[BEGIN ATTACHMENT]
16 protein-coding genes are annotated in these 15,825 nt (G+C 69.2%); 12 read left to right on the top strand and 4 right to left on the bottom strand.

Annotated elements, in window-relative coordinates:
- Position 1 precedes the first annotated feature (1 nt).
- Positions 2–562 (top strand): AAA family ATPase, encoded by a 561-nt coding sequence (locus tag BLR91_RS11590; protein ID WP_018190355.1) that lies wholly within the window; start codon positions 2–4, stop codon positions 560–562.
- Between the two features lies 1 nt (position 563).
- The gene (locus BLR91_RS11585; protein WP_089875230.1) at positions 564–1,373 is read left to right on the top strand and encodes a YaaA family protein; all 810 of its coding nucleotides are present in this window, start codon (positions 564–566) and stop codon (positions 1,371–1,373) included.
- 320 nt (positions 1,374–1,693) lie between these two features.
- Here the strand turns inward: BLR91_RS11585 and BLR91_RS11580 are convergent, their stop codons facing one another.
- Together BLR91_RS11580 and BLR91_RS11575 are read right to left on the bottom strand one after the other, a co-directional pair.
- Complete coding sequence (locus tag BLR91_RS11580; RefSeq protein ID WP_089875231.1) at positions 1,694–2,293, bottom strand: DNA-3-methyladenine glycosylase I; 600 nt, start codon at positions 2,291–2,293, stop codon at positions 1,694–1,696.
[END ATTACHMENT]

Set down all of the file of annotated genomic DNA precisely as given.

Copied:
16 protein-coding genes are annotated in these 15,825 nt (G+C 69.2%); 12 read left to right on the top strand and 4 right to left on the bottom strand.

Annotated elements, in window-relative coordinates:
- Position 1 precedes the first annotated feature (1 nt).
- Positions 2–562 (top strand): AAA family ATPase, encoded by a 561-nt coding sequence (locus tag BLR91_RS11590; protein ID WP_018190355.1) that lies wholly within the window; start codon positions 2–4, stop codon positions 560–562.
- Between the two features lies 1 nt (position 563).
- The gene (locus BLR91_RS11585; protein WP_089875230.1) at positions 564–1,373 is read left to right on the top strand and encodes a YaaA family protein; all 810 of its coding nucleotides are present in this window, start codon (positions 564–566) and stop codon (positions 1,371–1,373) included.
- 320 nt (positions 1,374–1,693) lie between these two features.
- Here the strand turns inward: BLR91_RS11585 and BLR91_RS11580 are convergent, their stop codons facing one another.
- Together BLR91_RS11580 and BLR91_RS11575 are read right to left on the bottom strand one after the other, a co-directional pair.
- Complete coding sequence (locus tag BLR91_RS11580; RefSeq protein ID WP_089875231.1) at positions 1,694–2,293, bottom strand: DNA-3-methyladenine glycosylase I; 600 nt, start codon at positions 2,291–2,293, stop codon at positions 1,694–1,696.